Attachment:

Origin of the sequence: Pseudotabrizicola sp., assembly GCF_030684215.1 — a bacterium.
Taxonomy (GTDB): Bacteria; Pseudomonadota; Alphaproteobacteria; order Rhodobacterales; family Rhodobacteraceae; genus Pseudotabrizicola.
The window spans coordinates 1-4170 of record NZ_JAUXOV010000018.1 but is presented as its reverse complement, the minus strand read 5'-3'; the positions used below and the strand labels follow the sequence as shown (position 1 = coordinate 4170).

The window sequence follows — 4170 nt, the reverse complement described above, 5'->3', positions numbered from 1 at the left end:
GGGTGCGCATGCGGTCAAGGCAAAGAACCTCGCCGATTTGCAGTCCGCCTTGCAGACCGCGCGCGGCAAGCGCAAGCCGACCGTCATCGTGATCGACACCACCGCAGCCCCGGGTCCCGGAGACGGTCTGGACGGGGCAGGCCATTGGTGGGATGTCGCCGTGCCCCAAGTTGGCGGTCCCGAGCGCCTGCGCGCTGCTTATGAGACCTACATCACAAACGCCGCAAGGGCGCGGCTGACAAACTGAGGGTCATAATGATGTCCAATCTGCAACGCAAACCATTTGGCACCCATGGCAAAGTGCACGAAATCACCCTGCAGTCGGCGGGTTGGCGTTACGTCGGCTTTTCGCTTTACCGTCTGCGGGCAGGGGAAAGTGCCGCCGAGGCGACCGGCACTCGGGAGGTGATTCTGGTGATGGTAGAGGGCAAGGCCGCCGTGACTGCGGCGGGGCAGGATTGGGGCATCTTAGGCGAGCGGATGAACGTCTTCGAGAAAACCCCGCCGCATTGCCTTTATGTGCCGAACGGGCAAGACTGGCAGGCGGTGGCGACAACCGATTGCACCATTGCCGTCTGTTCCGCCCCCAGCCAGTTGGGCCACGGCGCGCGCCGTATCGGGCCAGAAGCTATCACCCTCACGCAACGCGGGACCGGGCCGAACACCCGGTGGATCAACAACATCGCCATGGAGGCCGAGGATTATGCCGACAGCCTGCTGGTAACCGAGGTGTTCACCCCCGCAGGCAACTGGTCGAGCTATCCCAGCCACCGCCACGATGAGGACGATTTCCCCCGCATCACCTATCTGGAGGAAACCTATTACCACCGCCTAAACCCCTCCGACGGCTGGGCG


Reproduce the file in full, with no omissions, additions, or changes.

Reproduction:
Origin of the sequence: Pseudotabrizicola sp., assembly GCF_030684215.1 — a bacterium.
Taxonomy (GTDB): Bacteria; Pseudomonadota; Alphaproteobacteria; order Rhodobacterales; family Rhodobacteraceae; genus Pseudotabrizicola.
The window spans coordinates 1-4170 of record NZ_JAUXOV010000018.1 but is presented as its reverse complement, the minus strand read 5'-3'; the positions used below and the strand labels follow the sequence as shown (position 1 = coordinate 4170).

The window sequence follows — 4170 nt, the reverse complement described above, 5'->3', positions numbered from 1 at the left end:
GGGTGCGCATGCGGTCAAGGCAAAGAACCTCGCCGATTTGCAGTCCGCCTTGCAGACCGCGCGCGGCAAGCGCAAGCCGACCGTCATCGTGATCGACACCACCGCAGCCCCGGGTCCCGGAGACGGTCTGGACGGGGCAGGCCATTGGTGGGATGTCGCCGTGCCCCAAGTTGGCGGTCCCGAGCGCCTGCGCGCTGCTTATGAGACCTACATCACAAACGCCGCAAGGGCGCGGCTGACAAACTGAGGGTCATAATGATGTCCAATCTGCAACGCAAACCATTTGGCACCCATGGCAAAGTGCACGAAATCACCCTGCAGTCGGCGGGTTGGCGTTACGTCGGCTTTTCGCTTTACCGTCTGCGGGCAGGGGAAAGTGCCGCCGAGGCGACCGGCACTCGGGAGGTGATTCTGGTGATGGTAGAGGGCAAGGCCGCCGTGACTGCGGCGGGGCAGGATTGGGGCATCTTAGGCGAGCGGATGAACGTCTTCGAGAAAACCCCGCCGCATTGCCTTTATGTGCCGAACGGGCAAGACTGGCAGGCGGTGGCGACAACCGATTGCACCATTGCCGTCTGTTCCGCCCCCAGCCAGTTGGGCCACGGCGCGCGCCGTATCGGGCCAGAAGCTATCACCCTCACGCAACGCGGGACCGGGCCGAACACCCGGTGGATCAACAACATCGCCATGGAGGCCGAGGATTATGCCGACAGCCTGCTGGTAACCGAGGTGTTCACCCCCGCAGGCAACTGGTCGAGCTATCCCAGCCACCGCCACGATGAGGACGATTTCCCCCGCATCACCTATCTGGAGGAAACCTATTACCACCGCCTAAACCCCTCCGACGGCTGGGCG